Hong Kong’s two electricity suppliers can afford to be more generous with tariff cuts
Fuel prices have plunged in the past year, yet CLP and HK Electric are only reluctantly offering a 1 per cent cut in power bills
Millions of households and businesses are understandably dismayed by the announcement on Tuesday that the city’s electricity suppliers, CLP and HK Electric, will cut tariffs by a miserly 1 per cent despite the dramatic fall in fuel prices over the past year. With the two power companies still making billions of dollars in profits each year, the tariff reductions are little more than a drop in the ocean.
Equally disappointing is the government’s failure to defend consumers’ interests. Speaking at the Legislative Council economic development panel on Tuesday, Secretary for the Environment Wong Kam-sing revealed that the two companies originally only intended to freeze their tariffs. The reductions, 0.9 per cent for CLP customers and 1.1 per cent for HK Electric clients, only came after the government intervened. It is regrettable that Wong considered the outcome acceptable. He let down those who legitimately expected steeper concessions.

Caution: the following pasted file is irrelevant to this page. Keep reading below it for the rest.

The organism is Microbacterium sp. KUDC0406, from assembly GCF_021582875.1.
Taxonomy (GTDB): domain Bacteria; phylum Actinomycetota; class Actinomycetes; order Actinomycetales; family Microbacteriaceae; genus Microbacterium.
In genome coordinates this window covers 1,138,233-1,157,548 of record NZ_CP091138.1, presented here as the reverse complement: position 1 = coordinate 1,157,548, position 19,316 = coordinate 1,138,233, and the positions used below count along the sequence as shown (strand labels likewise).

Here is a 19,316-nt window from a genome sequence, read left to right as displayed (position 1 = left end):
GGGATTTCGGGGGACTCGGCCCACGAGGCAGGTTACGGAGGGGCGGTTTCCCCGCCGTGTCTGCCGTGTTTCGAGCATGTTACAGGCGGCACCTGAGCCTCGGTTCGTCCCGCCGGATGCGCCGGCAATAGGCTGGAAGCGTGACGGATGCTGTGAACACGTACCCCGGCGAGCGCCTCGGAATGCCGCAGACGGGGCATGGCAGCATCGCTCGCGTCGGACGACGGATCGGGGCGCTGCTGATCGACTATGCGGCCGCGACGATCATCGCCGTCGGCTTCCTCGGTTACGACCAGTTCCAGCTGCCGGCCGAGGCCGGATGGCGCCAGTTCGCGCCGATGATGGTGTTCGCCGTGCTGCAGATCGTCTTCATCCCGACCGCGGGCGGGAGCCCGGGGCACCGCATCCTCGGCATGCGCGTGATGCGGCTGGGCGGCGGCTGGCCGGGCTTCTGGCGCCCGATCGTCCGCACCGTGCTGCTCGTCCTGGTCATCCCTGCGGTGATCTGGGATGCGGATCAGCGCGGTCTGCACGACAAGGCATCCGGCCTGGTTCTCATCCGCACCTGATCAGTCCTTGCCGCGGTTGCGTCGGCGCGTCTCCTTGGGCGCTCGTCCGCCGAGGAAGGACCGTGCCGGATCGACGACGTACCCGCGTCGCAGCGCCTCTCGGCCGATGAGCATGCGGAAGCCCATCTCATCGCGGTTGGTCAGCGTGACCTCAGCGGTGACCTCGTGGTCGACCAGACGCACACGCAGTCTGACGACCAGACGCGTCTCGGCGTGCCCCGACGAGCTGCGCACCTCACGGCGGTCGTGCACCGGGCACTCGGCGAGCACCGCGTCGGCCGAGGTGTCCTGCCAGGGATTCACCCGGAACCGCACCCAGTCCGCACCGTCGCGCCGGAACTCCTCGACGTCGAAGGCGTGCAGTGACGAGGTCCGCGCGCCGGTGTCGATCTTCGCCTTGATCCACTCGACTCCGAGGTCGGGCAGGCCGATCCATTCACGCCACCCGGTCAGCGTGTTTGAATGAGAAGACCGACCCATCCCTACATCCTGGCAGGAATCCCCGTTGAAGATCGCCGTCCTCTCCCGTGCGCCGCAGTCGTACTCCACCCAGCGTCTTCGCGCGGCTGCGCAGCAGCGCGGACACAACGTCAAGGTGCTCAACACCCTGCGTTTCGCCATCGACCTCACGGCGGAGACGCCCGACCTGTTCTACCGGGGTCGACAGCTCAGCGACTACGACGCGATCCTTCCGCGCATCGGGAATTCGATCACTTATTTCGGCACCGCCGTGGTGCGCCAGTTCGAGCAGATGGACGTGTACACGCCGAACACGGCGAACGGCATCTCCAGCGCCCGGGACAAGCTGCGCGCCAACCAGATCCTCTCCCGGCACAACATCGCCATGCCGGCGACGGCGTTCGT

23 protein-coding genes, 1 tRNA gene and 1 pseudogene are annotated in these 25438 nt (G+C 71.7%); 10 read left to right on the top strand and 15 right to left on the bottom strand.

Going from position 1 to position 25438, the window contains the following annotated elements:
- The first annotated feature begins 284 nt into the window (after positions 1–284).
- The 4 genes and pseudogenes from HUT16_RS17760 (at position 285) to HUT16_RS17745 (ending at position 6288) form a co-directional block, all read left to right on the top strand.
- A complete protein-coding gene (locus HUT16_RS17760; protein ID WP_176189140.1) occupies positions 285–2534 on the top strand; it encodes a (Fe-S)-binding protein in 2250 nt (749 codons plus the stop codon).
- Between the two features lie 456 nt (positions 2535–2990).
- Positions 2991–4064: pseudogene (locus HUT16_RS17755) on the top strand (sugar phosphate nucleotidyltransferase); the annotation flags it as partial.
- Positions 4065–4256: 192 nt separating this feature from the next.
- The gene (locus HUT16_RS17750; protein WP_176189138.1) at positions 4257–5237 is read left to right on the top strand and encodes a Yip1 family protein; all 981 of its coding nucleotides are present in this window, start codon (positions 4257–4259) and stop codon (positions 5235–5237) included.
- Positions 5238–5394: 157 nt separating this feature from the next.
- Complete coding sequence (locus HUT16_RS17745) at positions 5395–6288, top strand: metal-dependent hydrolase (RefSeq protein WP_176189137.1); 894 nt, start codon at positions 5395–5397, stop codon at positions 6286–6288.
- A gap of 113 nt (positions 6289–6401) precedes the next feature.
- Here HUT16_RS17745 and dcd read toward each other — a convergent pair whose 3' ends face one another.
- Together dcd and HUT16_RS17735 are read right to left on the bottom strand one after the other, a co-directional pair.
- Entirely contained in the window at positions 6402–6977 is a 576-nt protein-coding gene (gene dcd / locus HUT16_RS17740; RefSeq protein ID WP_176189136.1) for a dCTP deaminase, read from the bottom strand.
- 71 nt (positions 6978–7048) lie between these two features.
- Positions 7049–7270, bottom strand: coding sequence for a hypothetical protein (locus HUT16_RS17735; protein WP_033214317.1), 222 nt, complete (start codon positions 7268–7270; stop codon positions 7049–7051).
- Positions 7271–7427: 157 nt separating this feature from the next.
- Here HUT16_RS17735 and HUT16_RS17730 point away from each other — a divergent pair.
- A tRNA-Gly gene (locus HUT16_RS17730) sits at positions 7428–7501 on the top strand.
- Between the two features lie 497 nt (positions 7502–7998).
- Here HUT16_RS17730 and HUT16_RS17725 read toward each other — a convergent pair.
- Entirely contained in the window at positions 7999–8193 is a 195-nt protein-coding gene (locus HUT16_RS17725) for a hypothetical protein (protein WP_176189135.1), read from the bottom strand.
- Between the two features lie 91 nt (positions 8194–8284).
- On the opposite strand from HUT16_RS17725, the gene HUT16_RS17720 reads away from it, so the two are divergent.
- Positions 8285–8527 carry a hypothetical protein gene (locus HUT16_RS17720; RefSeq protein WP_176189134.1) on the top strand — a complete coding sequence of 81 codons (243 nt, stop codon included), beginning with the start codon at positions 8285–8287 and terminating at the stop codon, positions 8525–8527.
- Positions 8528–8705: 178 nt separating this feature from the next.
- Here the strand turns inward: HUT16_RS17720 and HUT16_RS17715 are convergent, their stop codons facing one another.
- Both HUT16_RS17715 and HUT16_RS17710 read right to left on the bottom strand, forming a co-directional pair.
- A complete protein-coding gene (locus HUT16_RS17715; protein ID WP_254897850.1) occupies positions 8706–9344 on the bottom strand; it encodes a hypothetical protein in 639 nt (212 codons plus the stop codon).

To those who have become used to ever-increasing energy bills in recent years, the cuts, albeit modest, are a small step in the right direction. According to the companies, the tariff levels are expected to be frozen in 2017 if fuel prices stabilise.
But whether the cuts are deep enough is open to discussion. Lawmakers from across the political spectrum have rightly questioned whether there was still room for further reductions. The actual savings for most CLP and HK Electric customers come to only HK$4.40 and HK$7.50 a month, respectively. Given fuel prices have dropped significantly and that the power giants made HK$10 billion and HK$3.2 billion in profits last year, respectively, the public is entitled to ask why the cuts cannot be deeper.
The criticisms levelled at the government are justified. Under the scheme of control agreement with the two power firms, each of them is entitled to 9.99 per cent return on investment. The guaranteed profits means officials can only seek to influence tariff adjustments. Officials did not try hard enough to push for more concessions. The cuts fall short of the expectations of lawmakers and the community.
It is difficult to see how the scheme of control can continue in its present form. The lack of competition and guarantee of handsome returns have put customers in a disadvantaged position. A public consultation on the energy market has opened the door for changes when the scheme expires in 2018. Officials should seize the opportunity to put in place a better regime.